Our Five Favorite Memories from the Year the USWNT Changed the Game

It felt like everyone was watching the World Cup final this July. And when the U.S. Women’s National Team (USWNT) won—claiming their second world championship title in a row and their fourth overall—it felt bigger than just a victory for their team. It was a victory for feminists around the world.

Here are five of our favorite memories from 2019—the year the USWNT changed the game.

The USWNT celebrating their World Cup Victory in New York City, at a Ticker Tape Parade devoted to their success. (Wikimedia)

#1: All They Do is Win

With their victory against the Netherlands in July 2019, USWNT brought home the gold and became the most successful women’s soccer team in the world, as the only women’s team to hold four FIFA World Cup titles. (For those keeping track at home, the U.S. men’s team currently has won zero World Cup competitions.)

#2: Scoring Goals and Filing Suits

Twenty-eight members of the USWNT filed a lawsuit against U.S. Soccer in March of this year—on International Women’s Day!—accusing the organization of gender and pay discrimination. The team’s suit alleges that U.S. Soccer paid the women $1.725 million for winning the 2015 World Cup—but paid the men’s team $5.375 million for reaching round 16 in the 2014 World Cup.

It’s not their first time speaking out against the inequities they face because of their gender—but it was their most explosive attempt to expose soccer sexism yet.

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“Everyone is kind of asking what’s next, and what we want to come of all this,” World Cup Golden Boot winner (and star of our hearts and minds) Megan Rapinoe told AP during negotiations with U.S. Soccer after the team’s victory this summer. “It’s to stop having the conversation about equal pay, are we worth it, the investment piece. It’s time to kind of sit down with everyone and really get to work.”

In November, a federal judge granted the women’s team class-action status, in practice rejecting U.S. Soccer’s argument that because some of the team’s women earned more than their male counterparts over the years, there could not be gender discrimination—a major victory in their fight for pay equality. A trial date in their fair-pay suit has been set for May 2020.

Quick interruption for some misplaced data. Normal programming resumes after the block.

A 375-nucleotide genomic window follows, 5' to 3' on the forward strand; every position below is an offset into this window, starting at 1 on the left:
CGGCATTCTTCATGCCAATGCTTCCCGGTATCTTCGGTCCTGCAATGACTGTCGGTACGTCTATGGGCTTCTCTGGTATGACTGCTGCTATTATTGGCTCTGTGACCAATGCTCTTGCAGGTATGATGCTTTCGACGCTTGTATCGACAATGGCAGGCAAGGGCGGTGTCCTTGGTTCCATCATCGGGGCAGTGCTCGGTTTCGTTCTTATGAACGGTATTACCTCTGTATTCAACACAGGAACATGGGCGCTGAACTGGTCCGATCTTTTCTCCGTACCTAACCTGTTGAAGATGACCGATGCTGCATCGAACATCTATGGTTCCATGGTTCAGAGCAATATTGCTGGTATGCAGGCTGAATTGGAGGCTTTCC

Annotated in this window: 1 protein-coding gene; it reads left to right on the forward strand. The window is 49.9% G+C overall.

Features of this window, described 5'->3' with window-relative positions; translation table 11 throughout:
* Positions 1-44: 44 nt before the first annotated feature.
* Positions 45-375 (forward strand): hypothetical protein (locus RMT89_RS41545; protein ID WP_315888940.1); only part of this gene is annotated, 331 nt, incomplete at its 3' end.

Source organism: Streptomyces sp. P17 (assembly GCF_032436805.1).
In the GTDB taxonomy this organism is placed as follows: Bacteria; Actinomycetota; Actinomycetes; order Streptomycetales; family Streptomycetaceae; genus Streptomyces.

#3: “Equal Pay! Equal Pay!”

After the USWNT won gold at the World Cup final in France, chants of “Equal Pay!” broke out among the stadium’s crowd.

A feminist rallying cry heard around the world, this was a victorious moment for the team—and for women fighting for their fair share everywhere. 

#4: “I deserve this! I deserve everything.”

USWNT Captain Megan Rapinoe became a certified feminist icon this year. From her activism for gender equality, to her unquestionable skills on the field, to her shock of lavender hair, we couldn’t get enough of the outspoken team captain in 2019. She was named FIFA athlete of the year. She was saluted by the Women’s Sports Foundation.

She stole our hearts.

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What made Rapinoe so enchanting was her unabashed celebration of her accomplishments and those of her teammates—from her now-famous on-field celebration, arms spread wide and a soft smile on her face; to her dancing to the podium to deliver her speech at the team’s post-victory ticker-tape parade. How amazing it was to see a woman know her talents and worth, and to openly take up the space she deserves. There’s joy in realizing your power,” she told TIME.

We agree with Rapinoe: She deserves this. She deserves everything. 

5. Dominating Headlines—and Taking Up Cover Space

“The U.S. women didn’t evoke the easy feelings of patriotism that come from waving a flag,” Sean Gregory wrote for TIME when the team was named Athelete of the Year, “so much as embody the evolving spirit of the more perfect union that it symbolizes.”

Women getting their due—you love to see it. This team deserves a TIME cover and more.

About

Maddy Pontz is a passionate feminist and storyteller with experience in social media direction, editorial and lifestyle writing and interviewing creative people who are doing cool things. She has a B.A. in Political Communication with a minor in Women’s and Gender Studies from The George Washington University, and is currently the Community Engagement Editor at Ms. She loves bagel sandwiches and going for hikes.